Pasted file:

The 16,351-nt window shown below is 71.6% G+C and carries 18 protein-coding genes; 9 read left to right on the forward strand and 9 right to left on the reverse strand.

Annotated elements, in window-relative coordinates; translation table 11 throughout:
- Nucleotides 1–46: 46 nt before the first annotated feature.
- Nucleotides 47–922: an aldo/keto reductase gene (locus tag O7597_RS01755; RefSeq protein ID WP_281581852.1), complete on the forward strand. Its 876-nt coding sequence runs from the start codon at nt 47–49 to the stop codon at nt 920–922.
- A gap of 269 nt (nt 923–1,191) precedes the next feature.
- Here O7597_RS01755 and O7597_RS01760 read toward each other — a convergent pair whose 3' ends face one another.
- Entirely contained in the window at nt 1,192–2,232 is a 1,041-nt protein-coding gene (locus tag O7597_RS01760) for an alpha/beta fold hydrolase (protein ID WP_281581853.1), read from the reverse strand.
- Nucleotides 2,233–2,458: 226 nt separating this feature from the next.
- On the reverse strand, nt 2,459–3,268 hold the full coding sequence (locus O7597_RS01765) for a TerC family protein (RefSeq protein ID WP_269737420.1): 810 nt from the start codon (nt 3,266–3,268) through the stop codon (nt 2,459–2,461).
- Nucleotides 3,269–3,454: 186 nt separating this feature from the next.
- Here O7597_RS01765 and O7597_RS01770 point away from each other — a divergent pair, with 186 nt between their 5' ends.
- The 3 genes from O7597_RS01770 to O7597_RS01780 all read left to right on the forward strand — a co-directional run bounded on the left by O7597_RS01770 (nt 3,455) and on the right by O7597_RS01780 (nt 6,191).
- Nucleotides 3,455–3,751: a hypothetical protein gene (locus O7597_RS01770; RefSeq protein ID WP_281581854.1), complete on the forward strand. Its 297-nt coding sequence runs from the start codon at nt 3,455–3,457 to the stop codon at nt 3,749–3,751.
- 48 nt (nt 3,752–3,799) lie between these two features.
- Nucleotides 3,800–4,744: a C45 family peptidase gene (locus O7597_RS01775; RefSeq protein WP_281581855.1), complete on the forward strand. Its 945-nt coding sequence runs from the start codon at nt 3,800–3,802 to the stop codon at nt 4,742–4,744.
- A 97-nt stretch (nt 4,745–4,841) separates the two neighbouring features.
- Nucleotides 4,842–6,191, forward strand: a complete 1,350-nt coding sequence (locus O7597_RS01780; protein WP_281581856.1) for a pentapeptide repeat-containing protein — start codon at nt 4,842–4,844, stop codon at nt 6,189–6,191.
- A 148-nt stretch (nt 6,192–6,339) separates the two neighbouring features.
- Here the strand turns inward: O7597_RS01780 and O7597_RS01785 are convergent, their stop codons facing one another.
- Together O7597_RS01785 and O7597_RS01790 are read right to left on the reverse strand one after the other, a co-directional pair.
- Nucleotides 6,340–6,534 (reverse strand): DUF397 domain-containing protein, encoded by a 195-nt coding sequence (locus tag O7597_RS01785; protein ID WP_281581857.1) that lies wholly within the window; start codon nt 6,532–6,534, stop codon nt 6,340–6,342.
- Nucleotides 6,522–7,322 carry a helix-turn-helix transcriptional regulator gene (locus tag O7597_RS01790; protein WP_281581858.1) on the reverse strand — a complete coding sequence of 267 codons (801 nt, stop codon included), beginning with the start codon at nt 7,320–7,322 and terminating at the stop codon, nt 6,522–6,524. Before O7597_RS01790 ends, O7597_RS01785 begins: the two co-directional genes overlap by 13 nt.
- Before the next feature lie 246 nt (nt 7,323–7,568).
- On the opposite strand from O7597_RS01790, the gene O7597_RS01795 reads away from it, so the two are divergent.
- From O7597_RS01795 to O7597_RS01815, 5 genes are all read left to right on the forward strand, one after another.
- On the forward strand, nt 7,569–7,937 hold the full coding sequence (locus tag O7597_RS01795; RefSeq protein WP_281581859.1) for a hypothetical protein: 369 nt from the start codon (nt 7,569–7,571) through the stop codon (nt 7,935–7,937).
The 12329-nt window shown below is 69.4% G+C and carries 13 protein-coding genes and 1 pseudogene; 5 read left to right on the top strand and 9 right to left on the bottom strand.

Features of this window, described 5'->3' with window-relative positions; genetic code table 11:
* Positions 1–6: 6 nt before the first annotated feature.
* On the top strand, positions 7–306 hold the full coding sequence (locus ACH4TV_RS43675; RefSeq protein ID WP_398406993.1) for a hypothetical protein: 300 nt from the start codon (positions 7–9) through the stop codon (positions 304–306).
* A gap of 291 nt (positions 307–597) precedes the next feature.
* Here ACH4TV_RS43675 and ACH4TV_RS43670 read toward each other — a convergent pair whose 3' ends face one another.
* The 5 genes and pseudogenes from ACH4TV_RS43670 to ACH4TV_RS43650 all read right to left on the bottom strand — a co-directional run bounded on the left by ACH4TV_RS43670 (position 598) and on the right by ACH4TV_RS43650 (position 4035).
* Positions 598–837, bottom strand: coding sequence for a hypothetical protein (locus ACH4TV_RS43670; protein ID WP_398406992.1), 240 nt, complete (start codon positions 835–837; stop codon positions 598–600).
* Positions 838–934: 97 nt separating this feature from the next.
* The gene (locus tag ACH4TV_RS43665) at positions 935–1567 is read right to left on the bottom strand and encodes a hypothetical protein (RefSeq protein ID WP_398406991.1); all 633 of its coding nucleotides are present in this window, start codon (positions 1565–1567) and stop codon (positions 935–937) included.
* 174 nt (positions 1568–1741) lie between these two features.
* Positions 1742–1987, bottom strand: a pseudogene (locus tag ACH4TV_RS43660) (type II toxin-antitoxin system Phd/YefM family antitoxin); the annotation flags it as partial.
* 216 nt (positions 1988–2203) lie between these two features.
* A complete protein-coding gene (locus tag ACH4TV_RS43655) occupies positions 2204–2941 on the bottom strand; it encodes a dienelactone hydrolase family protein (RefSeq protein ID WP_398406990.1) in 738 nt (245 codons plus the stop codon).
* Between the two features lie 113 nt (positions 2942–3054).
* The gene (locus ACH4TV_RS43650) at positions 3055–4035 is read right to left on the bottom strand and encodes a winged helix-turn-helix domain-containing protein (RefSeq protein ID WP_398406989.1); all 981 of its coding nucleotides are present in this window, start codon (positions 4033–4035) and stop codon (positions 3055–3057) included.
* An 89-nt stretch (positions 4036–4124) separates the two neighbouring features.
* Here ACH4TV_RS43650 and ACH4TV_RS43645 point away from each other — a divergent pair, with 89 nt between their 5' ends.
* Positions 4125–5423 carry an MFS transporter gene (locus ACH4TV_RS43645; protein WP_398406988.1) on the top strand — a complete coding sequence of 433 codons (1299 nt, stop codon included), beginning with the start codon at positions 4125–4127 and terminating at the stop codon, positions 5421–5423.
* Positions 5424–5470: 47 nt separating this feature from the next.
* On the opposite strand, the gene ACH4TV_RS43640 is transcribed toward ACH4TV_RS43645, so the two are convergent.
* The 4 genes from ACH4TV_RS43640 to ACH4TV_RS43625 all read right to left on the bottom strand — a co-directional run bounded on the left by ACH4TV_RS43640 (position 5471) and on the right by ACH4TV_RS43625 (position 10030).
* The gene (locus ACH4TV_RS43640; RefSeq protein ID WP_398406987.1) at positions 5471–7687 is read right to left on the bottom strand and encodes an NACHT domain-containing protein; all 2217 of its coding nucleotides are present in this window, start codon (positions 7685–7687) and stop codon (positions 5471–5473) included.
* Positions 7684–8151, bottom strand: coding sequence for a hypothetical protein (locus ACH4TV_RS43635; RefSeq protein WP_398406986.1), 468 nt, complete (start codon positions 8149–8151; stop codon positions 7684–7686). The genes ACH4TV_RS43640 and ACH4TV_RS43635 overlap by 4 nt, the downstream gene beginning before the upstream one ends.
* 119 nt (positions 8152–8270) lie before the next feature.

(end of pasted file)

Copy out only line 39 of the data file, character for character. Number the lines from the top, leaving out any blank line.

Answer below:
* 216 nt (positions 1988–2203) lie between these two features.